In it, ‘Mike’ argues that:
“Book publishers have been pretty vocal in their dislike for Google’s plan to scan books and make them searchable via a great big electronic card catalog — claiming that this somehow is a misuse of their content.”
“The question, really, is why bother? All these publishers are creating limited, expensive, fragmented searches for books, when Google (and others such as Yahoo and Amazon) are more than willing to do the work for them, while bringing all the offerings together.”
I couldn’t agree more. Then ‘Mike’ really hits the nail on the head when he states, “There are very, very few people in this world who think about books in terms of who published them.”
The problem with the publishing industry today—especially most large New York publishers—is that their mindset is the same as it was 10 years ago; which is to say their posturing suggests they still “make” authors, as though a book’s reader ever gave a damn about its publisher in the first place. This highly seductive form of self-delusion, a seemingly benign relic of a forgone era, is the publisher’s biggest challenge in today’s marketplace–and hitting the proverbial ‘snooze button’ on the internet for the past 10 years hasn’t helped.
The very few exceptions to this phenomenon include niche categories in which there are very few publishers to begin with. For instance, TOR (fantasy books), ELSEVIER (medical books), Lawgic Publishing Company (forms, document-generating systems, and reference books for lawyers), or IEEE Publishing and Information Services (technology books). Otherwise, book buyers tend to notice the publisher once they’ve already bought it, if at all.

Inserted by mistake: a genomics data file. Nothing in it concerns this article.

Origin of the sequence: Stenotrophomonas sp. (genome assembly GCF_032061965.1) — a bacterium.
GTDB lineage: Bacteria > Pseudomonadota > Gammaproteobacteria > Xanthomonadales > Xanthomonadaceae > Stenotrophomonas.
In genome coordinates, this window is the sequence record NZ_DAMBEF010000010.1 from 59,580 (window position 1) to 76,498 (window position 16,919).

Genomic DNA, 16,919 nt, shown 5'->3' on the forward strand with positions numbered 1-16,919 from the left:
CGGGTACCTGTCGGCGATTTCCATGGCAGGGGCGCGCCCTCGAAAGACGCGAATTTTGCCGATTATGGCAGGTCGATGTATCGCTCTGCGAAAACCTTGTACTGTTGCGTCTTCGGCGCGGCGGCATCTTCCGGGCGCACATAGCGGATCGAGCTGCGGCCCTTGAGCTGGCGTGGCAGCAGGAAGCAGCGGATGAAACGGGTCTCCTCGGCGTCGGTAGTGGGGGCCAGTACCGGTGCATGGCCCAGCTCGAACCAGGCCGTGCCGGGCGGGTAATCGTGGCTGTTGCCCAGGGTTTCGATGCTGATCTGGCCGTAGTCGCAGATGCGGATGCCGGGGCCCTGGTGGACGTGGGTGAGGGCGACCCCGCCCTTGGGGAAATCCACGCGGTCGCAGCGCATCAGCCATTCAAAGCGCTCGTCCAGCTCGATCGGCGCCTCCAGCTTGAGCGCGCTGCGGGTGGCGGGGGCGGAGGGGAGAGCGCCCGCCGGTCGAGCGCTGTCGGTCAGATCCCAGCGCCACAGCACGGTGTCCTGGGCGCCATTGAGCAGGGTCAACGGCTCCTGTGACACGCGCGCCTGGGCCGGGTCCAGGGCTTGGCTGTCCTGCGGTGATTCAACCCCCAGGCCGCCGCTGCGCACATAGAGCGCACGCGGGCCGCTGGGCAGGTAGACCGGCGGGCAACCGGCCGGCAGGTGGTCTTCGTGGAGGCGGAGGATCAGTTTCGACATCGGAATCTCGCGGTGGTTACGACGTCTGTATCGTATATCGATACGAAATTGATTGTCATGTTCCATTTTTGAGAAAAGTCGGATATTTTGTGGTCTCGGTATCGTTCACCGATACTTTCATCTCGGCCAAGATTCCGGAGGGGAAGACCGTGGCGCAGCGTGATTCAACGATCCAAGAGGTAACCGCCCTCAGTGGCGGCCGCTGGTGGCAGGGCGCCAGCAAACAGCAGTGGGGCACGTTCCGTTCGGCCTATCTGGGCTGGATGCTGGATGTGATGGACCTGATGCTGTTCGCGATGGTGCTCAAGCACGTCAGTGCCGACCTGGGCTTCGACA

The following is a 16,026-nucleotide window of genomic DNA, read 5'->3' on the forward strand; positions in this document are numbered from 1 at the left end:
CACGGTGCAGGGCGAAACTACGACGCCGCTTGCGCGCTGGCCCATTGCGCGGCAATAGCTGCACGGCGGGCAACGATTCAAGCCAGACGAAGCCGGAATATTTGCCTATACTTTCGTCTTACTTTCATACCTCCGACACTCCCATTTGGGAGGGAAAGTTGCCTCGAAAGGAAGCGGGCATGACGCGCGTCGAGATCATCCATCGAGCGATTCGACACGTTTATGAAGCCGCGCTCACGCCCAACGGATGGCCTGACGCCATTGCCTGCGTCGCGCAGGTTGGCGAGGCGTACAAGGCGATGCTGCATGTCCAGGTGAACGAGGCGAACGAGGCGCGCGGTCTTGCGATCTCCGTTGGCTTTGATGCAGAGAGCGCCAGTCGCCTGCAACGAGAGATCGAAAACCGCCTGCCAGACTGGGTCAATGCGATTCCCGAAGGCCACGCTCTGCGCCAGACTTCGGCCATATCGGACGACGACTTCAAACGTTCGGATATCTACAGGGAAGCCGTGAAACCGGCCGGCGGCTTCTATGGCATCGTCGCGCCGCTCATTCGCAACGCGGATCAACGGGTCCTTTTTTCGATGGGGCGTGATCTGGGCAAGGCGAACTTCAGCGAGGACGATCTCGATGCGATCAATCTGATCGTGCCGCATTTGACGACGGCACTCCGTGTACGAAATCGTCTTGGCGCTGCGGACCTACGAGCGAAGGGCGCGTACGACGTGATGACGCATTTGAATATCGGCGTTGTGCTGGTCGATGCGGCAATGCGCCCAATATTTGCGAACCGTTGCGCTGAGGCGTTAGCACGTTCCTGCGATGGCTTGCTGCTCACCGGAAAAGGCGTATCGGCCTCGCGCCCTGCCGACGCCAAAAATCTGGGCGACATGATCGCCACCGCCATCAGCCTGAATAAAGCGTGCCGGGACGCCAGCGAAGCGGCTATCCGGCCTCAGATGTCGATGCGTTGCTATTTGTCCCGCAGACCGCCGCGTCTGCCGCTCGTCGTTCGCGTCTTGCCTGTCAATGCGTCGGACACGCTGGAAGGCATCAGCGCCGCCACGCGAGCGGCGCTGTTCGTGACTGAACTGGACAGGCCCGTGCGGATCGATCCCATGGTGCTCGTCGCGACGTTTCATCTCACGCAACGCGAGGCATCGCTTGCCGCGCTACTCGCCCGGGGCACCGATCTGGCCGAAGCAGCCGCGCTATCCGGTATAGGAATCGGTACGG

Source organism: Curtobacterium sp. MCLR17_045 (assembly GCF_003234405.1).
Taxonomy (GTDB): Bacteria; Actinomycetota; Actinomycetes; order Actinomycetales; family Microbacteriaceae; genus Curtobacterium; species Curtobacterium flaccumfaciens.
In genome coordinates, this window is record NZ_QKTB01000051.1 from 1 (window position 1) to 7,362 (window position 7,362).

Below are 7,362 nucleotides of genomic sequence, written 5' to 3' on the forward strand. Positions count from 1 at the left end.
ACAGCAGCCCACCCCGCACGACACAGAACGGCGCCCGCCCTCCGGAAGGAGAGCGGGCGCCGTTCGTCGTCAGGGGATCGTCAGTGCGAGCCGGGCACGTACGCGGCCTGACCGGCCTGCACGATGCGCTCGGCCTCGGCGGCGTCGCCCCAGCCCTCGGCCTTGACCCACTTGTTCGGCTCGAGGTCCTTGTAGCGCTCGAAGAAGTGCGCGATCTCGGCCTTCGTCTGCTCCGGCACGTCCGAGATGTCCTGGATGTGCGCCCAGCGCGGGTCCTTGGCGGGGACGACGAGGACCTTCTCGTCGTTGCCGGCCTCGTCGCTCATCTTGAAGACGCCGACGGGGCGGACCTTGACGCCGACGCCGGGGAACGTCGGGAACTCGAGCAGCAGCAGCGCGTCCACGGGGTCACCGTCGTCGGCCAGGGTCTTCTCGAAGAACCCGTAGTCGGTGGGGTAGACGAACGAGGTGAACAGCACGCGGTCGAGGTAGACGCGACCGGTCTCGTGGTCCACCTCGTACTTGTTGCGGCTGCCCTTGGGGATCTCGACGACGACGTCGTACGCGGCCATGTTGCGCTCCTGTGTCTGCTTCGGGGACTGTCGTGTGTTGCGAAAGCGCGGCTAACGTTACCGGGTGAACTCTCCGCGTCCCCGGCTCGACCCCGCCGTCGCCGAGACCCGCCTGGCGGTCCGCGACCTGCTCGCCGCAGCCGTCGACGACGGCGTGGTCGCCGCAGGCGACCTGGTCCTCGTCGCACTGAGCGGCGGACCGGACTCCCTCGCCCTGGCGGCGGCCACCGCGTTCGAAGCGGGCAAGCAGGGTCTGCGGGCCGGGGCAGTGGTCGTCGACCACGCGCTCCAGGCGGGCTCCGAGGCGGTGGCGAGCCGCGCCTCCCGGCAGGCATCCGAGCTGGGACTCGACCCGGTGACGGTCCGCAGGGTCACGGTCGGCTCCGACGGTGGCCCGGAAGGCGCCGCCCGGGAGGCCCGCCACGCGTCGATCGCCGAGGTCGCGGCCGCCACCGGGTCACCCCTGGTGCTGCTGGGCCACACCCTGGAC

Publishers need to understand that book consumers buy what THEY want to read. Sometimes they buy because an author commands their respect. Sometimes they buy books because of referrals from friends, family, colleagues, co-workers, or trustworthy and/or engaging critics. Sometimes they buy a book simply because it directly fills their immediate whim or need. But none of theses reasons have anything to do with the publisher.
Instead of worrying about brand affinity–which, ironically, only impresses aspiring authors–or whether they’re losing potential buyers because of Google’s plan to scan books and make them searchable, publishers need to catch up with the times and start treating books for what they are: content. Lest they should perish, publishers should ask bigger questions, like, “What other ways are there to develop content?” or “How else can I sell content in today’s market?” Or better yet, they should find answers to these questions–and quickly.
Note to publishers: So, you publish books. Fantastic. Want to buy a PDF? If you don’t wish to become obsolete within the decade, stop focusing on what others are doing and start focusing on how you can actually “make” authors through content diversification.
Note to authors: If you think publishers know how to market, I’ve got some land near Atlantis I can sell you at a low, fixed rate.